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      Cabozantinib in the treatment of advanced renal cell carcinoma: design, development, and potential place in the therapy

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          Abstract

          The treatment of metastatic renal cell carcinoma (mRCC) has markedly improved over the last few years with the introduction of several targeted agents in clinical practice. Nevertheless, either primary or secondary resistance to inhibition of VEGF and mTOR pathways has limited the clinical benefit of these systemic treatments. Recently, a better understanding of the involvement of MET and its ligand HGF in many biological processes made this signaling pathway an attractive therapeutic target in oncology, particularly in mRCC. Herein, we review the development of cabozantinib, a recently approved inhibitor of multiple tyrosine kinase receptors, including MET, VEGFRs, and AXL, which has proven to increase progression-free survival and overall survival when compared to everolimus in mRCC patients who had progressed after VEGFR-targeted therapy. Finally, we discuss the potential role of cabozantinib within the current treatment landscape for mRCC.

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          Most cited references 23

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          Cabozantinib (XL184), a novel MET and VEGFR2 inhibitor, simultaneously suppresses metastasis, angiogenesis, and tumor growth.

          The signaling pathway of the receptor tyrosine kinase MET and its ligand hepatocyte growth factor (HGF) is important for cell growth, survival, and motility and is functionally linked to the signaling pathway of VEGF, which is widely recognized as a key effector in angiogenesis and cancer progression. Dysregulation of the MET/VEGF axis is found in a number of human malignancies and has been associated with tumorigenesis. Cabozantinib (XL184) is a small-molecule kinase inhibitor with potent activity toward MET and VEGF receptor 2 (VEGFR2), as well as a number of other receptor tyrosine kinases that have also been implicated in tumor pathobiology, including RET, KIT, AXL, and FLT3. Treatment with cabozantinib inhibited MET and VEGFR2 phosphorylation in vitro and in tumor models in vivo and led to significant reductions in cell invasion in vitro. In mouse models, cabozantinib dramatically altered tumor pathology, resulting in decreased tumor and endothelial cell proliferation coupled with increased apoptosis and dose-dependent inhibition of tumor growth in breast, lung, and glioma tumor models. Importantly, treatment with cabozantinib did not increase lung tumor burden in an experimental model of metastasis, which has been observed with inhibitors of VEGF signaling that do not target MET. Collectively, these data suggest that cabozantinib is a promising agent for inhibiting tumor angiogenesis and metastasis in cancers with dysregulated MET and VEGFR signaling.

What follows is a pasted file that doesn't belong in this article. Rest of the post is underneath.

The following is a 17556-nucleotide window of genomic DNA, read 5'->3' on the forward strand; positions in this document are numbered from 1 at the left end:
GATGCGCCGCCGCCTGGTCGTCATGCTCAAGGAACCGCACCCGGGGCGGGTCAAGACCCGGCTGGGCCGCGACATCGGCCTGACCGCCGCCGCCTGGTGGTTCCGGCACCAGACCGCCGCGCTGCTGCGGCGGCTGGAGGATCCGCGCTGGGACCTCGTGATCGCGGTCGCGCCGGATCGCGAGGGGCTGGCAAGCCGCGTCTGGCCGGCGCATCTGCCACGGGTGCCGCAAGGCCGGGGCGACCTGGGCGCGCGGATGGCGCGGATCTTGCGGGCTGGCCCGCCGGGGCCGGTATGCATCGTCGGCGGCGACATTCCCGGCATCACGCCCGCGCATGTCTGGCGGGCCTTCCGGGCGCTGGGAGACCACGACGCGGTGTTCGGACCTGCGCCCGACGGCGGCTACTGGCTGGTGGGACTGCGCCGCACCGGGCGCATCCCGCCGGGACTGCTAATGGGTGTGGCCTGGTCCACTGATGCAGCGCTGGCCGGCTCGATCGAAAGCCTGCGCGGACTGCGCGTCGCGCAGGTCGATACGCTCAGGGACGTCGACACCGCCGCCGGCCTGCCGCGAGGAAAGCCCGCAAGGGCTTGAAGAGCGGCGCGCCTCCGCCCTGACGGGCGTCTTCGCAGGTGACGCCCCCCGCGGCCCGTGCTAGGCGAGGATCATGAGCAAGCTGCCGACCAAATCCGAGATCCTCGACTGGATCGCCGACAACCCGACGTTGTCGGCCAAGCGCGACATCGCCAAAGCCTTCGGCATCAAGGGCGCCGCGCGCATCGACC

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            Novel therapeutic inhibitors of the c-Met signaling pathway in cancer.

            A wide variety of human malignancies exhibit sustained c-Met stimulation, overexpression, or mutation, including carcinomas of the breast, liver, lung, ovary, kidney, and thyroid. Notably, activating mutations in c-Met have been positively identified in patients with a particular hereditary form of papillary renal cancer, directly implicating c-Met in human tumorigenesis. Aberrant signaling of the c-Met signaling pathway due to dysregulation of the c-Met receptor or overexpression of its ligand, hepatocyte growth factor (HGF), has been associated with an aggressive phenotype. Extensive evidence that c-Met signaling is involved in the progression and spread of several cancers and an enhanced understanding of its role in disease have generated considerable interest in c-Met and HGF as major targets in cancer drug development. This has led to the development of a variety of c-Met pathway antagonists with potential clinical applications. The three main approaches of pathway-selective anticancer drug development have included antagonism of ligand/receptor interaction, inhibition of the tyrosine kinase catalytic activity, and blockade of the receptor/effector interaction. Several c-Met antagonists are now under clinical investigation. Preliminary clinical results of several of these agents, including both monoclonal antibodies and small-molecule tyrosine kinase inhibitors, have been encouraging. Several multitargeted therapies have also been under investigation in the clinic and have demonstrated promise, particularly with regard to tyrosine kinase inhibition.